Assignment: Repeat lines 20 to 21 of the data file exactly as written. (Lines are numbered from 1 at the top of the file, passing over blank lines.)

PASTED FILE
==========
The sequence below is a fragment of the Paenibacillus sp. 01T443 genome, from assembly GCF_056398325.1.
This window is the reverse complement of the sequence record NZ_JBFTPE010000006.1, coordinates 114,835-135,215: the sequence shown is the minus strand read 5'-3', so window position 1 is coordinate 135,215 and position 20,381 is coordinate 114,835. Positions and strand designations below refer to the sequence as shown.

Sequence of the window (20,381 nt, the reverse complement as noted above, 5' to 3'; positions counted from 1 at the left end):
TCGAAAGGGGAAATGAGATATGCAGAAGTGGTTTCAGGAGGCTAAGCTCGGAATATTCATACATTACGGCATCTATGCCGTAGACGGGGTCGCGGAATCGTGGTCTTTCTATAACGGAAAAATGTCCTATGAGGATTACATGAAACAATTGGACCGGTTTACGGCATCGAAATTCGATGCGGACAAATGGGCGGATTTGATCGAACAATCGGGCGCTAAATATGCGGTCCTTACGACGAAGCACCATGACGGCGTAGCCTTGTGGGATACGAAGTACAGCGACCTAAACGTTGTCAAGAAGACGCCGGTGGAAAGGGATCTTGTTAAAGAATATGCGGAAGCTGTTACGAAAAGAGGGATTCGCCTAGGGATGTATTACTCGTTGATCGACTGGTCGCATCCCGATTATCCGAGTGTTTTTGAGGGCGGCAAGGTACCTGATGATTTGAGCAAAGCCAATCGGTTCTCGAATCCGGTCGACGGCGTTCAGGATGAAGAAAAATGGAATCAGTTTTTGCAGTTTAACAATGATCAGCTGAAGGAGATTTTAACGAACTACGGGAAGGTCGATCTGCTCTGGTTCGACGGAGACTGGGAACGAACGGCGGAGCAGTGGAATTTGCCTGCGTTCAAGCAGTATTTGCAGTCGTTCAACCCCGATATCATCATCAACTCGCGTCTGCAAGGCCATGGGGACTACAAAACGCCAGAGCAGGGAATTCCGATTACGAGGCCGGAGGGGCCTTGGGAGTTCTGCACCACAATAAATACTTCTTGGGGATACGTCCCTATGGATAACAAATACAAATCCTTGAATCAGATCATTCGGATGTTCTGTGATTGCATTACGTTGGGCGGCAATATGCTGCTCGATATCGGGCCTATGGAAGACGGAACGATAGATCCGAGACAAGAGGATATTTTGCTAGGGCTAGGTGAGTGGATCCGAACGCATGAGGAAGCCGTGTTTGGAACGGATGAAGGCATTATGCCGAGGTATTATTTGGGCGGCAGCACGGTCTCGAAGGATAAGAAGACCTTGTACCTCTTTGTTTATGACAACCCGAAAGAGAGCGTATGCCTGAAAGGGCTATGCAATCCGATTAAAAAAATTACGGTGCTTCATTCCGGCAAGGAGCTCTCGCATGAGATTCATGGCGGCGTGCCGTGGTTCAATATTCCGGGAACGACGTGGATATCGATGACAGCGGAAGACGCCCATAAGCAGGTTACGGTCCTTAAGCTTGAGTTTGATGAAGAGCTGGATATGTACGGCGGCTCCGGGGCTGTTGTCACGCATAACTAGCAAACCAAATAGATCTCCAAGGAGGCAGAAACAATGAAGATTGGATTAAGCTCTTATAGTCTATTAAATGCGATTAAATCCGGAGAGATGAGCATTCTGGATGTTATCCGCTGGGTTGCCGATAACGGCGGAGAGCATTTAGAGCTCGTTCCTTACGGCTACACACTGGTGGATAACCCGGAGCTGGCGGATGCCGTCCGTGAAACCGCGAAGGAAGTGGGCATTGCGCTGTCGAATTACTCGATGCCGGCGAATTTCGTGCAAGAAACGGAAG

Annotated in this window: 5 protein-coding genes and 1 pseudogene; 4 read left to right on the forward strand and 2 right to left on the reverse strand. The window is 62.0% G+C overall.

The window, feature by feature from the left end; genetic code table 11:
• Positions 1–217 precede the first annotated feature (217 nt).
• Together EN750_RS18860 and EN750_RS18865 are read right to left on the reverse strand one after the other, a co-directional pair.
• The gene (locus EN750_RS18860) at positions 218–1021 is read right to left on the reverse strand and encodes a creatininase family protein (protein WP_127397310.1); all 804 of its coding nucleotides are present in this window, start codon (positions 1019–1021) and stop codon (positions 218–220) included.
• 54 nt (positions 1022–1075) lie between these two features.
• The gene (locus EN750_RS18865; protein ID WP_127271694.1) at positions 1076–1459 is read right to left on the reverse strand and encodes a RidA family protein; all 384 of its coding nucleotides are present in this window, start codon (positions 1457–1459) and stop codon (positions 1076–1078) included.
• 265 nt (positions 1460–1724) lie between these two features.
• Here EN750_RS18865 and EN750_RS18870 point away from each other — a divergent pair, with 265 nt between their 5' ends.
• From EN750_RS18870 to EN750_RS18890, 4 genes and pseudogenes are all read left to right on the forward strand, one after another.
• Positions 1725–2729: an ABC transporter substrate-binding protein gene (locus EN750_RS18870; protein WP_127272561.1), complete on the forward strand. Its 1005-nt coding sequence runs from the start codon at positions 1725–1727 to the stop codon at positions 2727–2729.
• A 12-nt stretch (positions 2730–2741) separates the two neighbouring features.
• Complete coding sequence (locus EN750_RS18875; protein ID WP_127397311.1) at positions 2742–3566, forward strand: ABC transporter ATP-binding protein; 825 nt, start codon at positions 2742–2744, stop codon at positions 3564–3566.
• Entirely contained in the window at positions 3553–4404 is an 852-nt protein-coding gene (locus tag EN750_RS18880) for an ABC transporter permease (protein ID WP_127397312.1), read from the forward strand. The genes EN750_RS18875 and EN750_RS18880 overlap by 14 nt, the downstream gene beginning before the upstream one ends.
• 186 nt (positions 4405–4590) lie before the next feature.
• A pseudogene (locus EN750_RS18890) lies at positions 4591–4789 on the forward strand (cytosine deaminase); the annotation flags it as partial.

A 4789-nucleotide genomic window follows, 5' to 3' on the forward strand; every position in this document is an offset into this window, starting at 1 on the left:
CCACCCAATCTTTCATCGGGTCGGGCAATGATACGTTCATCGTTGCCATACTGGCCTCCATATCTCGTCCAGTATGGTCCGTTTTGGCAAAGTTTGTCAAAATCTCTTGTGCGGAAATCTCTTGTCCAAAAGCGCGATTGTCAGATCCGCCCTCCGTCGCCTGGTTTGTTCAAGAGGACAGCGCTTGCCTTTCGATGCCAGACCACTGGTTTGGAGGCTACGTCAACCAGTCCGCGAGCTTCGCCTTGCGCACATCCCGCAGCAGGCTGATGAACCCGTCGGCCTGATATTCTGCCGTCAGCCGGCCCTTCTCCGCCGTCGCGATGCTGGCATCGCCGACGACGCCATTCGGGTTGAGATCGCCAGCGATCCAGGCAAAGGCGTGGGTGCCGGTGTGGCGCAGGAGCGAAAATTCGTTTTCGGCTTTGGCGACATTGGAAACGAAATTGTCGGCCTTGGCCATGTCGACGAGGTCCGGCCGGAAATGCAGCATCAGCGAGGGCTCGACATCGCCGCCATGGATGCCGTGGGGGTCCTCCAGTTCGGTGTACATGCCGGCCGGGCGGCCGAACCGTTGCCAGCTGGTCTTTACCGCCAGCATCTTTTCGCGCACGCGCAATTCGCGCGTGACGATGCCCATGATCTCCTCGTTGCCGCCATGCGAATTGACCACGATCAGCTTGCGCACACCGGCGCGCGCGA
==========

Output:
• A pseudogene (locus EN750_RS18890) lies at positions 4591–4789 on the forward strand (cytosine deaminase); the annotation flags it as partial.

A 4789-nucleotide genomic window follows, 5' to 3' on the forward strand; every position in this document is an offset into this window, starting at 1 on the left: